# Why is the square root defined to be positive and equivalent to a half exponent?

There are several questions already addressing this topic, but after reading through many of them, I didn't find any addressing my specific question.

According to Wikipedia, the square root symbol refers to the principal (positive) root and is equivalent to x^(1/2).
However, by the rules of exponents, (x^a)^b = x^(a*b) -> (x^2)^(1/2) = x^(2*1/2) = x.
But if we define the square root to be only positive, then ((-4)^2)^(1/2) = 16^(1/2) = 4 <> -4.

None of the other answers I've seen have addressed the contradiction of the rules of exponents inherent in a positive-only root definition. All of them have boiled down to "Because someone said so and we want to pass the vertical line test". My question is:

1. Which of the following is false:

a) sqrt(x)>=0

b) sqrt(x)=x^(1/2)

c) (x^a)^b=x^(a*b)

d) 2*(1/2)=1

e) (x^2)^(1/2)<>x^1 if x<0

2. If the square root is indeed defined to be only positive, why would we choose to define it this way? Why is that better than only negative and what utility do we get out of having it be a function anyway?

• Careful: to find ((-4)^(1/2))^2, you need to first define ((-4)^(1/2)), which is never defined to be $2$. Commented Apr 8, 2018 at 3:11
• Good point, I'll rearrange the order to make my point without bringing complex numbers into it. Commented Apr 8, 2018 at 3:13

Just a reminder, that (-4)^(1/2) is not 2, but is 2i.

1. e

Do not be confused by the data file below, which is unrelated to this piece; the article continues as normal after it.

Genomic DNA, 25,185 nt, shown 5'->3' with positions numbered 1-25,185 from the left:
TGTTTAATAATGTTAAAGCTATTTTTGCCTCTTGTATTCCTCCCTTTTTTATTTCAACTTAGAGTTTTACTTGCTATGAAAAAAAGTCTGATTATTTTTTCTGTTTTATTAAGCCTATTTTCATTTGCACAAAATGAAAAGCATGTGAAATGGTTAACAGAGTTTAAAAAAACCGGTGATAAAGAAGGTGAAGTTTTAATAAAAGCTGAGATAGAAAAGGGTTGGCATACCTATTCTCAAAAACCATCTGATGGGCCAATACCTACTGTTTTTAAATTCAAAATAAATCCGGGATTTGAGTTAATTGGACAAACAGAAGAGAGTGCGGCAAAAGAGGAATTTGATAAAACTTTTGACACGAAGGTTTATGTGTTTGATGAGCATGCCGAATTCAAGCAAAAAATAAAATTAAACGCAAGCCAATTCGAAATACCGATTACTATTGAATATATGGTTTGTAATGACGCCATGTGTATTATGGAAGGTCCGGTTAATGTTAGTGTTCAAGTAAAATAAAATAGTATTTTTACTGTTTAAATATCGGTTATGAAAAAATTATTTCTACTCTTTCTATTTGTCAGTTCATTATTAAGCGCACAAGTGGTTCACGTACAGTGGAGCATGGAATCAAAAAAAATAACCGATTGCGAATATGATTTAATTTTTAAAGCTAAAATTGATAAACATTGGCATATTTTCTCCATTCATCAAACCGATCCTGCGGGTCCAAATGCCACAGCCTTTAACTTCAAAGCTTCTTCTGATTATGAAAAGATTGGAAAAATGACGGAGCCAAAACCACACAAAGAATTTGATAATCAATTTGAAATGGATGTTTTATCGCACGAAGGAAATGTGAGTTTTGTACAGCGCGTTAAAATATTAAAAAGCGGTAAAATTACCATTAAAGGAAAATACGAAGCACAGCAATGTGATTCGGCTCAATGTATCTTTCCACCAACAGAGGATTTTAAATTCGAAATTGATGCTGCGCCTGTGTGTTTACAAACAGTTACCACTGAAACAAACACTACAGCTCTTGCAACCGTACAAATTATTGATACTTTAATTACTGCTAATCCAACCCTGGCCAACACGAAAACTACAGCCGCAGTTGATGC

It's because the former one is not defined in real numbers, but the latter is defined.

1. The reason square roots are only defined in positive is because there are no number that can be squared to get a value of negative. However, later on, you will learn i, which becomes -1 when squared.

ex) (-9)^(1/2)=3i

Oh, and as a function, the root function starts from 0, since the coordinate plane is only defined in real numbers. Therefore, we can get the conclusion that in real numbers, rads cannot be negative.

And, I don't understand why the vertical test is mentioned. Vertical test is only used to determine if a graph is a function or not. If a graph's a function, it should have one y value for one x. That's how the vertical test works! If you draw a line on the graph vertically, there shouldn't be more than one point passing that line if it is a function.

hope this helps!

• I edited my post to avoid complex numbers by switching the order of the exponents. Does that change your answer at all, or is it still e) that is false? Commented Apr 8, 2018 at 4:00
• still false, because they are whole different kinds of number Commented Apr 8, 2018 at 4:02
• oh wait (x^2)^(1/2) becomes -x, so they are different. Commented Apr 8, 2018 at 4:04
• I mean if x is negative, which is the requirement in the problem Commented Apr 8, 2018 at 4:04
• and if that's the case, the first example you gave me will have the value of 4, of course. Commented Apr 8, 2018 at 4:08